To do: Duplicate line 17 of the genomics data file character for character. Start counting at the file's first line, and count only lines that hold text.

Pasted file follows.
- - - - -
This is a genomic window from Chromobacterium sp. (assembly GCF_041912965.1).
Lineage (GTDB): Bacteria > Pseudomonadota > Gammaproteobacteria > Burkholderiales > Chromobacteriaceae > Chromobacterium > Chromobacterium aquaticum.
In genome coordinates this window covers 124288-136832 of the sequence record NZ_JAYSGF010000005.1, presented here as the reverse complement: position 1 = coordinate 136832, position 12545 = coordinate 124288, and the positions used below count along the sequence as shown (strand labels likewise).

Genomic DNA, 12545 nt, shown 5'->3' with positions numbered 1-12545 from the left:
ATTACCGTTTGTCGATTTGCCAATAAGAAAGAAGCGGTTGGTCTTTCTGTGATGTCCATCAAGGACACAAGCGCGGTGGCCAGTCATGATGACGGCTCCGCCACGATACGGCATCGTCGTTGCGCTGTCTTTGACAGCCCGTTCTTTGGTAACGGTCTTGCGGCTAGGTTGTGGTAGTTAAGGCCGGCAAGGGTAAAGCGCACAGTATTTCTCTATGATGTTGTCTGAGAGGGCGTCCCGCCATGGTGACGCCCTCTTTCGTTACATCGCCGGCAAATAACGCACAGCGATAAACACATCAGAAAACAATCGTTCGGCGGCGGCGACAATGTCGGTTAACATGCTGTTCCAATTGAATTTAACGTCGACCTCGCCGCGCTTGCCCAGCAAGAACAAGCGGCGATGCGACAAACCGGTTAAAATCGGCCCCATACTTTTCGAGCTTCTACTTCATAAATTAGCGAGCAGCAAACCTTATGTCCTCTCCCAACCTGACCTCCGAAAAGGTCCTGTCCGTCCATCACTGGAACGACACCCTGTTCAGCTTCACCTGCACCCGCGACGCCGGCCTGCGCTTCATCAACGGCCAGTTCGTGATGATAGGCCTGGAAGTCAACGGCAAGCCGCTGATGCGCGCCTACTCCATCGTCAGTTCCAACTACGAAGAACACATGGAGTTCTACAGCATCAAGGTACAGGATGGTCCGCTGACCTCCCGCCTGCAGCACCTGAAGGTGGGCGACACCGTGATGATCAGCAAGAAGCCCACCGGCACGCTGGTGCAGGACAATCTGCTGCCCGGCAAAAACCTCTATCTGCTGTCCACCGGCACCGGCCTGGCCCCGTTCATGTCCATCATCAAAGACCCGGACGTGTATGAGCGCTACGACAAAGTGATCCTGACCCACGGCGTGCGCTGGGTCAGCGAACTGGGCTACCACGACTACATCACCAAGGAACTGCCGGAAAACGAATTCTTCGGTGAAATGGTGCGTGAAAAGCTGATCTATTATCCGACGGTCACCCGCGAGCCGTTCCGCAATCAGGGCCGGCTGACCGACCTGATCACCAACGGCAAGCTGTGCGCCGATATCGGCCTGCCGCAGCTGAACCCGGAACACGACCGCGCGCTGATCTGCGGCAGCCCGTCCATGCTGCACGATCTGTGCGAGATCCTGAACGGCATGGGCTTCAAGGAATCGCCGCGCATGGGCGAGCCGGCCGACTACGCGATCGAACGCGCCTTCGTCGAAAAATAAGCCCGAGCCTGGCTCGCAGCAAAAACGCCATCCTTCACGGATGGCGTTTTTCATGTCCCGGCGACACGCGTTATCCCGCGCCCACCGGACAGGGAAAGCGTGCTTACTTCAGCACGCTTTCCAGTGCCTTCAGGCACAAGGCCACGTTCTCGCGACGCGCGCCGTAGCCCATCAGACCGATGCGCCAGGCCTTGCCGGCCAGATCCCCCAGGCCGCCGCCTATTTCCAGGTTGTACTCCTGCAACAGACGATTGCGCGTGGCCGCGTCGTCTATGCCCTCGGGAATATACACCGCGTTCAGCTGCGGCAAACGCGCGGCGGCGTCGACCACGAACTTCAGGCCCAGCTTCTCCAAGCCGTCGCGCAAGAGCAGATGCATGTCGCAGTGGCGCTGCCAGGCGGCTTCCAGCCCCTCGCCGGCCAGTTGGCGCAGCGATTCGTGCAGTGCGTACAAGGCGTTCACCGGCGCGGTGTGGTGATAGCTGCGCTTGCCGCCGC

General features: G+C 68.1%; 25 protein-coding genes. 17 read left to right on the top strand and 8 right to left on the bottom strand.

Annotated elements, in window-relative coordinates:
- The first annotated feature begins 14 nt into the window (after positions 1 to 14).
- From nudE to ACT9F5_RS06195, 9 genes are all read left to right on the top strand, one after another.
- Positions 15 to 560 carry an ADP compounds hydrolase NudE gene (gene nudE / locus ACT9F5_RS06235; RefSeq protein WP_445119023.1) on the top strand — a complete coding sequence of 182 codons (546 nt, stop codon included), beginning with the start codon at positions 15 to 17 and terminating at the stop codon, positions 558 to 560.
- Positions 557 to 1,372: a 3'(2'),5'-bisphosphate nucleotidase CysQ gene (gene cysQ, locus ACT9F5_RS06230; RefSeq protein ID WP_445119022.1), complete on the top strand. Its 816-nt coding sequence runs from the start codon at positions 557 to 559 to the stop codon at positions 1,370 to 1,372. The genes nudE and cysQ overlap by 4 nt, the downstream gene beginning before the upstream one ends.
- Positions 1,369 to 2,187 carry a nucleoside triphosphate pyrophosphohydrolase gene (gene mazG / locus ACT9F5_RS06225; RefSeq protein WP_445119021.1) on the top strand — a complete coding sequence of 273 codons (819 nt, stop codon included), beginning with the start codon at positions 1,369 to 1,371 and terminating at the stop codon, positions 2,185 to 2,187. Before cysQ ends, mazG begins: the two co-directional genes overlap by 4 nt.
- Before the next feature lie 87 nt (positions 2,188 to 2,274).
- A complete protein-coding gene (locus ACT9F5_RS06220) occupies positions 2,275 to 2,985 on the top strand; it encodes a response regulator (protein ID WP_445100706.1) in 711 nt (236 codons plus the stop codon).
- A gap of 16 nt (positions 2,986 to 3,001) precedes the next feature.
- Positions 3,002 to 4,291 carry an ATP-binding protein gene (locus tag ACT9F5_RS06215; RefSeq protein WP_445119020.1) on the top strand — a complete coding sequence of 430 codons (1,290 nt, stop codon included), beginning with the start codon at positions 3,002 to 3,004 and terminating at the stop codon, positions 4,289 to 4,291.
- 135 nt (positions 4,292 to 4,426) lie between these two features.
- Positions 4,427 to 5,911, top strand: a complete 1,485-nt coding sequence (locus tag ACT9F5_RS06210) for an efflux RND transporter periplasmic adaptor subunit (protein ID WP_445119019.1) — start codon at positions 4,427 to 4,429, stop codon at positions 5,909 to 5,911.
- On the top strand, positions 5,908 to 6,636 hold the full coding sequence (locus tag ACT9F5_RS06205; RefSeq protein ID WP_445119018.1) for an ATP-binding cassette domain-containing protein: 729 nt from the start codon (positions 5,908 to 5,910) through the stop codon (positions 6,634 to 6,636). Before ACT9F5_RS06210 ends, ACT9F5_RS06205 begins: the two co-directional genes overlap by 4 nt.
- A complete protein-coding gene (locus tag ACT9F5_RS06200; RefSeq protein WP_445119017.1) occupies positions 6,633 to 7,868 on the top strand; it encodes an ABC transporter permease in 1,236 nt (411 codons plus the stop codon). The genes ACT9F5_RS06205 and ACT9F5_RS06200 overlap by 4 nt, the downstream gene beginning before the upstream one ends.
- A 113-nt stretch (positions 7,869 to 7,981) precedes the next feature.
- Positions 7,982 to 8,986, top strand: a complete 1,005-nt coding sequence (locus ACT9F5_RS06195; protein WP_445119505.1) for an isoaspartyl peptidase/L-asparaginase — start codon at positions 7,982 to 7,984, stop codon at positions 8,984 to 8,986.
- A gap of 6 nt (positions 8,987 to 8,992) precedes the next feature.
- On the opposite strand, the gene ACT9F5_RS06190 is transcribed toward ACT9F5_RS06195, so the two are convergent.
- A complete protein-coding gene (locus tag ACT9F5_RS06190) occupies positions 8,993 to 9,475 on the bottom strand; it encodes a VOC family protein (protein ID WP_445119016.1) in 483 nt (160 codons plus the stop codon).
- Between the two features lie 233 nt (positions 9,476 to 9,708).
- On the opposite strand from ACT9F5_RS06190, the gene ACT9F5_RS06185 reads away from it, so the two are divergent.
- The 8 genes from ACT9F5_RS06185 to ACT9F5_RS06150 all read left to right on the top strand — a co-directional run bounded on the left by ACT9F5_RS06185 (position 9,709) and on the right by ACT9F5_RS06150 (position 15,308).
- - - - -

- 135 nt (positions 4,292 to 4,426) lie between these two features.